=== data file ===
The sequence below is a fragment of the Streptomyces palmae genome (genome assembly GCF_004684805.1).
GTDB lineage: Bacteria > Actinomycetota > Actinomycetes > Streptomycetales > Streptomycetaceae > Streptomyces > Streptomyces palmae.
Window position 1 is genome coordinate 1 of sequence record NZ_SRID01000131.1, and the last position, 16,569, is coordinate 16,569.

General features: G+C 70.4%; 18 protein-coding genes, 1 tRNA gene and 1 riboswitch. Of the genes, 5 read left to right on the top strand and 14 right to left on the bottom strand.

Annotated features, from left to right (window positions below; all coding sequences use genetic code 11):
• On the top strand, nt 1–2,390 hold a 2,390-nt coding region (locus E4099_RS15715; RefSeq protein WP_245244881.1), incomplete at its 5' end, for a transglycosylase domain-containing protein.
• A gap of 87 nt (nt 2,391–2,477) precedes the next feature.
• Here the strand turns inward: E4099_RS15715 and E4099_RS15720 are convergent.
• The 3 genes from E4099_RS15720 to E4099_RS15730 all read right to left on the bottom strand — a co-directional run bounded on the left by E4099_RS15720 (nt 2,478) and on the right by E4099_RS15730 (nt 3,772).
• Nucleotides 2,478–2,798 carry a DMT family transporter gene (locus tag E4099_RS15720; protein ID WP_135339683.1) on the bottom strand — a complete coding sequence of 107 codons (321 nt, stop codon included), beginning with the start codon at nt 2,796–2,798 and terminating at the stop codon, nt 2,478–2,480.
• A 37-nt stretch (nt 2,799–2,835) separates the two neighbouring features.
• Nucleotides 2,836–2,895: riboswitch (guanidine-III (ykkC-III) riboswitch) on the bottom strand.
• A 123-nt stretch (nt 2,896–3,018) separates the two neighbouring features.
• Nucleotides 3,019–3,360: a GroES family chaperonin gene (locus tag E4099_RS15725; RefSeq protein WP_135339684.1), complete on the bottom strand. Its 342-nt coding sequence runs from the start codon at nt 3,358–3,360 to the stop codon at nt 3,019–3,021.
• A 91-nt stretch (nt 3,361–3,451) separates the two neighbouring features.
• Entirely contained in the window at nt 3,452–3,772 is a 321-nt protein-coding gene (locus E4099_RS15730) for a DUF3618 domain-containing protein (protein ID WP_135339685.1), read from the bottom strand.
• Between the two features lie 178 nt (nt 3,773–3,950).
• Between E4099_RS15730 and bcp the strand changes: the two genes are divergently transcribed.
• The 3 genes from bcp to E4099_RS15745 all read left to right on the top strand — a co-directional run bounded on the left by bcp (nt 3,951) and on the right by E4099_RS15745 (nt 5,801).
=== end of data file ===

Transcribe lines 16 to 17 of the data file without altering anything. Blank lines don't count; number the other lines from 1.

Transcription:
• Entirely contained in the window at nt 3,452–3,772 is a 321-nt protein-coding gene (locus E4099_RS15730) for a DUF3618 domain-containing protein (protein ID WP_135339685.1), read from the bottom strand.
• Between the two features lie 178 nt (nt 3,773–3,950).